For pure love of it, for its own sake, they said. But did Aggie tire on that high way, she kept it up for Arthur's sake; did Arthur flag, he kept it up for hers. Then, in the spring, there came a time when Aggie couldn't go to lectures any more. Arthur went, and brought her back the gist of them, lest she should feel herself utterly cut off.
At this Aggie was more than a match for Cosmo. Lighter and smaller, and perhaps with larger lungs in proportion, she bored her way through the blast better than he, and the moment he began to expostulate, would increase the distance between them, and go on in front where he knew she could not hear a word he said.
Aggie went to her wagon as soon as it stopped and made secure her butter and eggs against a possible raid by Mrs. O'Shaughnessy. Having asked too high a price for them, she had failed to sell them and was taking them back.
She did not stand at the end of the road waiting for Romeo to come to her. She did not wait until the fight was fought and won. She did not offer a cold hand or cold lips to Romeo. Her behaviour was really more like that of Aggie Logan than that of the dream-woman!... Aggie Logan! That "girner" with the sallow look and the giggle!
There was in her voice a suggestion of desolation a desolation that was the blighting effect of letting the cherished missives go from her. "Well, they can leave you now, all right," the lawyer remarked unsympathetically, but with returning cheerfulness, since he saw the end of his quest in visible form before him. He reached quickly forward for the packet, which Aggie extended willingly enough.
Now Grizzie and Aggie, irrespective of Cosmo's engagement, of which at the time they were unaware, had laid their heads together, and concluded that, although they could not both be at once away from the castle, they might between them, with the connivance of the bailiff, do a day's work and earn a day's wages; and although the grieve would certainly have listened to no such request from Grizzie in person, he was incapable of refusing it to Aggie.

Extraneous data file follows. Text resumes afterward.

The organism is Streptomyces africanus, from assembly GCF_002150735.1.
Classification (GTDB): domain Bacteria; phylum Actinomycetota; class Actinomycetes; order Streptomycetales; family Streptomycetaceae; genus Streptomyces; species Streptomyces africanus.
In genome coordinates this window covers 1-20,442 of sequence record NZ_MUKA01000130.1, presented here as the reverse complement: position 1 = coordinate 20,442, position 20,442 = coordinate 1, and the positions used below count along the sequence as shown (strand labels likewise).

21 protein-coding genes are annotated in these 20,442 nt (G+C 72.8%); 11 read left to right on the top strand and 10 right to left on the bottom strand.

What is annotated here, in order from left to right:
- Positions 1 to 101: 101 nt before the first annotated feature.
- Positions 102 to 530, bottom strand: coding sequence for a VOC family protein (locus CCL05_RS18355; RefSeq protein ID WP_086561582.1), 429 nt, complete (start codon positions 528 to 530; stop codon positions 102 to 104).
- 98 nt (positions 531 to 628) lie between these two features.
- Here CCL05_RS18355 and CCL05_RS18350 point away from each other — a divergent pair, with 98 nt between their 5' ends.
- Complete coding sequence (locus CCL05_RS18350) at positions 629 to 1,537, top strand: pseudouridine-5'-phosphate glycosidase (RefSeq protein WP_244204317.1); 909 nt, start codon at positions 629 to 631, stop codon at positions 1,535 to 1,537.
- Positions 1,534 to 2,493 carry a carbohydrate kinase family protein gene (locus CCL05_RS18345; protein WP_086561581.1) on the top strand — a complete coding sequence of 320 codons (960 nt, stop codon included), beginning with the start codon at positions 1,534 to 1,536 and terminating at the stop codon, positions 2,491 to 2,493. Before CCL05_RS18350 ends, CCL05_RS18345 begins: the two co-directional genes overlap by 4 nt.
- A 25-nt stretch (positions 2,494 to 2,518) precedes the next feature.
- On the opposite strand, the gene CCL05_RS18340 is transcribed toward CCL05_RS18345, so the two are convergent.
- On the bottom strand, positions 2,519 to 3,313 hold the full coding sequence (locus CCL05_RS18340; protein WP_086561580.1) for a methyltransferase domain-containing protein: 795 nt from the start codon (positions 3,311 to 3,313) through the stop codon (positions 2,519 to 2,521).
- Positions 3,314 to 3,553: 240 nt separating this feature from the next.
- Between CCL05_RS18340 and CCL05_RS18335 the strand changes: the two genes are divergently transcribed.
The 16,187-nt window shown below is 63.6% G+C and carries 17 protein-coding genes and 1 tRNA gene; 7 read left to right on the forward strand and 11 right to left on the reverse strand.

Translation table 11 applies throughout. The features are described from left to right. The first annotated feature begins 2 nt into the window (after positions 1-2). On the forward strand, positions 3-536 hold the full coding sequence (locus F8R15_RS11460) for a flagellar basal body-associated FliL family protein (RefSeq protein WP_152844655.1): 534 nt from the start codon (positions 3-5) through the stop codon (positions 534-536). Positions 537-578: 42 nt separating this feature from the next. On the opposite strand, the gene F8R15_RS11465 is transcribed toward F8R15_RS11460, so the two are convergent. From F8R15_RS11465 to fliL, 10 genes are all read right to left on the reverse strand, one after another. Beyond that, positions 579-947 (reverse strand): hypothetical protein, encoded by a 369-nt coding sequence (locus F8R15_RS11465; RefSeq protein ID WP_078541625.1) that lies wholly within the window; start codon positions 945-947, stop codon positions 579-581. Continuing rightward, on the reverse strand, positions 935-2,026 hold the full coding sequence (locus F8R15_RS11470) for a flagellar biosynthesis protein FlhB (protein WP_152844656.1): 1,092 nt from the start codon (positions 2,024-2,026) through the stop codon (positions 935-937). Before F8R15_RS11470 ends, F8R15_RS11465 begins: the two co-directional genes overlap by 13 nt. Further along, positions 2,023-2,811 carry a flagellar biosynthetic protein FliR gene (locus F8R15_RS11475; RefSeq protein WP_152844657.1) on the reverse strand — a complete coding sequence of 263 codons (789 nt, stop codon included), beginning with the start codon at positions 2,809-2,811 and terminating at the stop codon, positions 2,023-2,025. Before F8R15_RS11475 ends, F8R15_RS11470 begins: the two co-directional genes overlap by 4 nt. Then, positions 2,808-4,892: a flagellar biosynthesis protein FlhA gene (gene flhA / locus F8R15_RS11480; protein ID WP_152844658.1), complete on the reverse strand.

"How are we to know," said Aggie, who was gathering up the scraps of the green canoe and building a fire under them "how are we to know they are not old friends, meeting thus in the wilderness? Fate plays strange tricks, Tish. I lived in the same street with Mr. Wiggins for years, and never knew him until one day when my umbrella turned wrong side out in a gust of wind."
"When everything is quite ready for Alfred's return, we'll allow you, Jimmy dear, to wire him the good news." "Thanks, so much," said Jimmy. "I wish it were time to wire now," said Zoie pensively, and in his mind, Jimmy fervently agreed with that sentiment. "The next few months will slip by before you know it," declared Aggie cheerfully.
"What in the world are you doing, Aggie?" "T-t-trying to breathe," poor Aggie replied. "Then I wish," Tish said coldly, "that you would make the effort some place else than on the rocker of my chair. You jarred me, and I am in no state to be jarred."
He had hated him more, when he found Aggie installed as the squire's heiress, and saw how high James stood in her good graces, and that he had been taken up by the squire. He had hoped that he had gained the advantage over him, when he had come back a naval officer, while James was still a schoolboy, and had kept aloof from the house while he devoted himself to the young heiress.